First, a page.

An amazing, self-taught inker/artist, Alcala was able to work so quickly that many editors could not believe that he was only one person. Alcala passed away in 2000. Read an eulogy by Mark Evanier at


"T.Yeates", as he often signs his name, drew the first 13 issue arc of SAGA OF THE SWAMP THING, when the charcater was relaunched in 1982. Later, Tom inked several issues at the start of Veitch's run as writer, and a few towards the end. Like most SWAMP THING artists, Tom got his start with Joe Kubert, who had him draw back up stories in SGT ROCK. He is well known for his work on Tarzan and Zorro comic strips.


This German-born colorist was the only team member of the Moore/Veitch years to have worked on the original 1972 SWAMP THING series. She was married to the late legendary comics artist Wally Wood. She is a professional dressmaker and former theater costumer, and makes tapestries as a hobby.


Delano wrote the first 40 issues of John Constantine, HELLBLAZER, which spun off from SWAMP THING. He worked closely with Rick Veitch in a storyline which wove between the two series up until HELLBLAZER #10 and SWAMP THING issue #77, ("Infernal Triangles", which Delano also wrote.)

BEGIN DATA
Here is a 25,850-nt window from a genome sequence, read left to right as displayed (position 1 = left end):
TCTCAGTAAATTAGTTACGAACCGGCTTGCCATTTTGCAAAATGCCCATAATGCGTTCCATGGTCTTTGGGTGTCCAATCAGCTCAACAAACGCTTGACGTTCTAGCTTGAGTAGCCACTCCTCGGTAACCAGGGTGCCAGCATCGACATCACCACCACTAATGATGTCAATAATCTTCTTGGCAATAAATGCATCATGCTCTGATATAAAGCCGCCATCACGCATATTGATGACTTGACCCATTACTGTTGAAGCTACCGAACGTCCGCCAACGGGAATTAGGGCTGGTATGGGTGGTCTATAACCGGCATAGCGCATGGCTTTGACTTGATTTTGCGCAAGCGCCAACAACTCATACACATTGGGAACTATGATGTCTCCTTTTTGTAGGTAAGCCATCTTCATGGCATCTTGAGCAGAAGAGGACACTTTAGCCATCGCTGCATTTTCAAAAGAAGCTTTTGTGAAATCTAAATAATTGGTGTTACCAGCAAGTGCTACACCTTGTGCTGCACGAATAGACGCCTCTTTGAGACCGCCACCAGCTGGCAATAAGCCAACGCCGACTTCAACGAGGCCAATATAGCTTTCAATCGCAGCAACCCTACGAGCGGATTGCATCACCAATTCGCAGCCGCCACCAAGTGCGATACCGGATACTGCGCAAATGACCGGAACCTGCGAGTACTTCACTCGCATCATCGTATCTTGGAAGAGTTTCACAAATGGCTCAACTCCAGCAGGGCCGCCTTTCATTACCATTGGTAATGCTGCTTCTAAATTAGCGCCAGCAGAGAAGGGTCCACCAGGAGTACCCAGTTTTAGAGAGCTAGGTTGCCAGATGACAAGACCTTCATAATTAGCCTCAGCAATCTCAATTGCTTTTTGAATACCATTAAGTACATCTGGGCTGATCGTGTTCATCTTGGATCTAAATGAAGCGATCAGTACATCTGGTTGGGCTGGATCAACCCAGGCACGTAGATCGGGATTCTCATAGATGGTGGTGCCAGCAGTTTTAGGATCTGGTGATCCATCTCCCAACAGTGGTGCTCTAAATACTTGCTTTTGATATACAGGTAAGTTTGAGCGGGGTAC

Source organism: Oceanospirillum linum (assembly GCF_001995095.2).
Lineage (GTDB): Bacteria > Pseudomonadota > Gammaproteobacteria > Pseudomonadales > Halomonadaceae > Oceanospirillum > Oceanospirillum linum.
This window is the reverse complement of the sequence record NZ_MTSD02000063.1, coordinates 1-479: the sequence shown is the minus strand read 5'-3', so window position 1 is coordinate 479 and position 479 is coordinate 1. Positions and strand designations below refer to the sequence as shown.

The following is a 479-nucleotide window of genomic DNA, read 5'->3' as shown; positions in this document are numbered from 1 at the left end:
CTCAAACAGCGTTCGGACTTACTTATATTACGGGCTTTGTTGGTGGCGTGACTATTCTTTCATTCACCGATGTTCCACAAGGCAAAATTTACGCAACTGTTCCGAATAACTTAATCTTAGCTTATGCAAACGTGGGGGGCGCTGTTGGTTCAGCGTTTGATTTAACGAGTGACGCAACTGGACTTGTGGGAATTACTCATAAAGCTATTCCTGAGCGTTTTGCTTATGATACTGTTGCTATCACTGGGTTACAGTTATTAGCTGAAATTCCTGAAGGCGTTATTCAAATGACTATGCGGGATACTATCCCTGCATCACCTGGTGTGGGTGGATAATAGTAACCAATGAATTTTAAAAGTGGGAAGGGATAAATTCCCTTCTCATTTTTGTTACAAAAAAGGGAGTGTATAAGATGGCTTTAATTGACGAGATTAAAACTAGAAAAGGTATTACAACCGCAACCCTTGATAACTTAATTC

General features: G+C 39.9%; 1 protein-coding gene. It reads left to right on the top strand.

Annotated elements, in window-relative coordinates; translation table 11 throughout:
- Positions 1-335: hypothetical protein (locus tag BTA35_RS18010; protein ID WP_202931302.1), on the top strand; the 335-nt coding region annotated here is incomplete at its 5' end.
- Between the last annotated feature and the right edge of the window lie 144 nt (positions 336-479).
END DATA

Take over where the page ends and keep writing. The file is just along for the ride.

Delano also wrote one of the introductions for the trade paperback collection SWAMP THING: LOVE AND DEATH.

Delano was slated to take over as writer, along with Neil Gaiman, on SWAMP THING after Rick Veitch, but given the hard feelings over Veitch's quitting over the "Jesus Issue", they declined.


Award-winning SANDMAN author Neil Gaiman wrote a few SWAMP THING stories as well, which are detailed at this link, including the BLACK ORCHID mini-series. His comics are very influenced by Moore's work.


McKean painted the art for the BLACK ORCHID mini-series and did the cover for SWAMP THING #71 and HELLBLAZER #10 (which crossed over with SWAMP THING). McKean is frequent collaborator with author Neil Gaiman.

Doug Wheeler was hired to take over as writer as of issue #88 after Rick Veitch quit (as stated above).

In the published version, Wheeler finished the censored time-travel storyline, without including Jesus.